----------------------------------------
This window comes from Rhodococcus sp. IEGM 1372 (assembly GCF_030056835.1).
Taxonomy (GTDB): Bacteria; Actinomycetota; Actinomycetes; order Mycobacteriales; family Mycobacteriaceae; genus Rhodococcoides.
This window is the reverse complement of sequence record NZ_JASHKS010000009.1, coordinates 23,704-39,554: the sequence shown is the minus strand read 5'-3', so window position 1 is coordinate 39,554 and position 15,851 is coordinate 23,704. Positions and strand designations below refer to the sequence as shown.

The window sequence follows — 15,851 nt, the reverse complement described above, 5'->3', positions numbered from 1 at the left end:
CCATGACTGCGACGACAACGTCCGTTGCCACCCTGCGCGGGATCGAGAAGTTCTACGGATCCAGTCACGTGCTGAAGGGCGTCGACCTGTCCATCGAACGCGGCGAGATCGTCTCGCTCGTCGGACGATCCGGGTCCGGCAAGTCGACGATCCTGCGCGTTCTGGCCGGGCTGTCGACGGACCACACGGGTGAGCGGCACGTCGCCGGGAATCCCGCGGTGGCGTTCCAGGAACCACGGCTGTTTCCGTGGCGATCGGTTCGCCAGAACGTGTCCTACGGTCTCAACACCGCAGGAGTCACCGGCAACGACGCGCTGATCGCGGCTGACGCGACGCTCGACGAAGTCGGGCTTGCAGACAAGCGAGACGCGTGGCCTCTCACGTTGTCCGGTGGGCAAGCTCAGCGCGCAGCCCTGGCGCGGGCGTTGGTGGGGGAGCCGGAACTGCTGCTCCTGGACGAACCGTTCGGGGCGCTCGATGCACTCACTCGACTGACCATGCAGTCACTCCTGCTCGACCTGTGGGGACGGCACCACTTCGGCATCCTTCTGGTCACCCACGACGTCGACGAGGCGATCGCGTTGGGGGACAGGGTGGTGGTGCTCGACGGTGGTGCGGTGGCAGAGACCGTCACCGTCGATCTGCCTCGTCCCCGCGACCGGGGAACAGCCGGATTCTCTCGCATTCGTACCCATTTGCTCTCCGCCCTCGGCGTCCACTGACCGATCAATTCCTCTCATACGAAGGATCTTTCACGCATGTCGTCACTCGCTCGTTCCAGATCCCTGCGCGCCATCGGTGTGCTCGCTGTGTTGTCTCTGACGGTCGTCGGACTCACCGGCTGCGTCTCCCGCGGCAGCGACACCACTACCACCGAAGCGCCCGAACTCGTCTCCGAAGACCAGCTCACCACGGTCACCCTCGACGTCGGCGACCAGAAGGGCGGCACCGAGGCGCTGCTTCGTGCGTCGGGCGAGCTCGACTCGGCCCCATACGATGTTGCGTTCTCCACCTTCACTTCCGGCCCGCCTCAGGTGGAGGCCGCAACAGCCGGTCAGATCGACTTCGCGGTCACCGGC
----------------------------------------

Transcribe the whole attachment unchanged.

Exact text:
This window comes from Rhodococcus sp. IEGM 1372 (assembly GCF_030056835.1).
Taxonomy (GTDB): Bacteria; Actinomycetota; Actinomycetes; order Mycobacteriales; family Mycobacteriaceae; genus Rhodococcoides.
This window is the reverse complement of sequence record NZ_JASHKS010000009.1, coordinates 23,704-39,554: the sequence shown is the minus strand read 5'-3', so window position 1 is coordinate 39,554 and position 15,851 is coordinate 23,704. Positions and strand designations below refer to the sequence as shown.

The window sequence follows — 15,851 nt, the reverse complement described above, 5'->3', positions numbered from 1 at the left end:
CCATGACTGCGACGACAACGTCCGTTGCCACCCTGCGCGGGATCGAGAAGTTCTACGGATCCAGTCACGTGCTGAAGGGCGTCGACCTGTCCATCGAACGCGGCGAGATCGTCTCGCTCGTCGGACGATCCGGGTCCGGCAAGTCGACGATCCTGCGCGTTCTGGCCGGGCTGTCGACGGACCACACGGGTGAGCGGCACGTCGCCGGGAATCCCGCGGTGGCGTTCCAGGAACCACGGCTGTTTCCGTGGCGATCGGTTCGCCAGAACGTGTCCTACGGTCTCAACACCGCAGGAGTCACCGGCAACGACGCGCTGATCGCGGCTGACGCGACGCTCGACGAAGTCGGGCTTGCAGACAAGCGAGACGCGTGGCCTCTCACGTTGTCCGGTGGGCAAGCTCAGCGCGCAGCCCTGGCGCGGGCGTTGGTGGGGGAGCCGGAACTGCTGCTCCTGGACGAACCGTTCGGGGCGCTCGATGCACTCACTCGACTGACCATGCAGTCACTCCTGCTCGACCTGTGGGGACGGCACCACTTCGGCATCCTTCTGGTCACCCACGACGTCGACGAGGCGATCGCGTTGGGGGACAGGGTGGTGGTGCTCGACGGTGGTGCGGTGGCAGAGACCGTCACCGTCGATCTGCCTCGTCCCCGCGACCGGGGAACAGCCGGATTCTCTCGCATTCGTACCCATTTGCTCTCCGCCCTCGGCGTCCACTGACCGATCAATTCCTCTCATACGAAGGATCTTTCACGCATGTCGTCACTCGCTCGTTCCAGATCCCTGCGCGCCATCGGTGTGCTCGCTGTGTTGTCTCTGACGGTCGTCGGACTCACCGGCTGCGTCTCCCGCGGCAGCGACACCACTACCACCGAAGCGCCCGAACTCGTCTCCGAAGACCAGCTCACCACGGTCACCCTCGACGTCGGCGACCAGAAGGGCGGCACCGAGGCGCTGCTTCGTGCGTCGGGCGAGCTCGACTCGGCCCCATACGATGTTGCGTTCTCCACCTTCACTTCCGGCCCGCCTCAGGTGGAGGCCGCAACAGCCGGTCAGATCGACTTCGCGGTCACCGGC